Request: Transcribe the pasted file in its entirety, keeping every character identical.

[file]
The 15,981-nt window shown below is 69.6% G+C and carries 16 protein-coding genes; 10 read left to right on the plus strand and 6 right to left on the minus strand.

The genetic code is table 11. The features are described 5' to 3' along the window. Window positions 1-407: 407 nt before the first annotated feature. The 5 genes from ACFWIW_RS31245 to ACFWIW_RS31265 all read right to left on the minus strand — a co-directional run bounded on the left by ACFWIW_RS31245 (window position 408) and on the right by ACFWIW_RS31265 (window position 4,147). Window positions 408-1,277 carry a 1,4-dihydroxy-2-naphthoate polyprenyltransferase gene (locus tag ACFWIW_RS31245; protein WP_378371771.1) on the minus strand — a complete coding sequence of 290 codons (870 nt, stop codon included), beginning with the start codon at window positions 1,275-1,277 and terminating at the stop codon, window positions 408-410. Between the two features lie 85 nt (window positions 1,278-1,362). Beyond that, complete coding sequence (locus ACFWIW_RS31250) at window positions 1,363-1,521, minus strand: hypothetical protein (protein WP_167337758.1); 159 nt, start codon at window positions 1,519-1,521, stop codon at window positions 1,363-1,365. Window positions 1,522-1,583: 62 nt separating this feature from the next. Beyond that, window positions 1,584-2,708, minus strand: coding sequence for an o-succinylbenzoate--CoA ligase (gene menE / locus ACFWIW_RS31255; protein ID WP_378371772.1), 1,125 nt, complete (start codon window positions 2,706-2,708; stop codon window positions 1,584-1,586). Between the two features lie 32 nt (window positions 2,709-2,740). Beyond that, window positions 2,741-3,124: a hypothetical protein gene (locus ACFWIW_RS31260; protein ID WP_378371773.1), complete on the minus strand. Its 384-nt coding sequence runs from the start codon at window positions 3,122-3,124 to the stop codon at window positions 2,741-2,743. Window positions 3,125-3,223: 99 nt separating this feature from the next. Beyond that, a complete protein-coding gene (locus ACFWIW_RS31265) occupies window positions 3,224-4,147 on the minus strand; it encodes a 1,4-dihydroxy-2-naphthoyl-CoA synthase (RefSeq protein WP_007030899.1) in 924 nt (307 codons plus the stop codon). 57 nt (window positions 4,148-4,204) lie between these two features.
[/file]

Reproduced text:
The 15,981-nt window shown below is 69.6% G+C and carries 16 protein-coding genes; 10 read left to right on the plus strand and 6 right to left on the minus strand.

The genetic code is table 11. The features are described 5' to 3' along the window. Window positions 1-407: 407 nt before the first annotated feature. The 5 genes from ACFWIW_RS31245 to ACFWIW_RS31265 all read right to left on the minus strand — a co-directional run bounded on the left by ACFWIW_RS31245 (window position 408) and on the right by ACFWIW_RS31265 (window position 4,147). Window positions 408-1,277 carry a 1,4-dihydroxy-2-naphthoate polyprenyltransferase gene (locus tag ACFWIW_RS31245; protein WP_378371771.1) on the minus strand — a complete coding sequence of 290 codons (870 nt, stop codon included), beginning with the start codon at window positions 1,275-1,277 and terminating at the stop codon, window positions 408-410. Between the two features lie 85 nt (window positions 1,278-1,362). Beyond that, complete coding sequence (locus ACFWIW_RS31250) at window positions 1,363-1,521, minus strand: hypothetical protein (protein WP_167337758.1); 159 nt, start codon at window positions 1,519-1,521, stop codon at window positions 1,363-1,365. Window positions 1,522-1,583: 62 nt separating this feature from the next. Beyond that, window positions 1,584-2,708, minus strand: coding sequence for an o-succinylbenzoate--CoA ligase (gene menE / locus ACFWIW_RS31255; protein ID WP_378371772.1), 1,125 nt, complete (start codon window positions 2,706-2,708; stop codon window positions 1,584-1,586). Between the two features lie 32 nt (window positions 2,709-2,740). Beyond that, window positions 2,741-3,124: a hypothetical protein gene (locus ACFWIW_RS31260; protein ID WP_378371773.1), complete on the minus strand. Its 384-nt coding sequence runs from the start codon at window positions 3,122-3,124 to the stop codon at window positions 2,741-2,743. Window positions 3,125-3,223: 99 nt separating this feature from the next. Beyond that, a complete protein-coding gene (locus ACFWIW_RS31265) occupies window positions 3,224-4,147 on the minus strand; it encodes a 1,4-dihydroxy-2-naphthoyl-CoA synthase (RefSeq protein WP_007030899.1) in 924 nt (307 codons plus the stop codon). 57 nt (window positions 4,148-4,204) lie between these two features.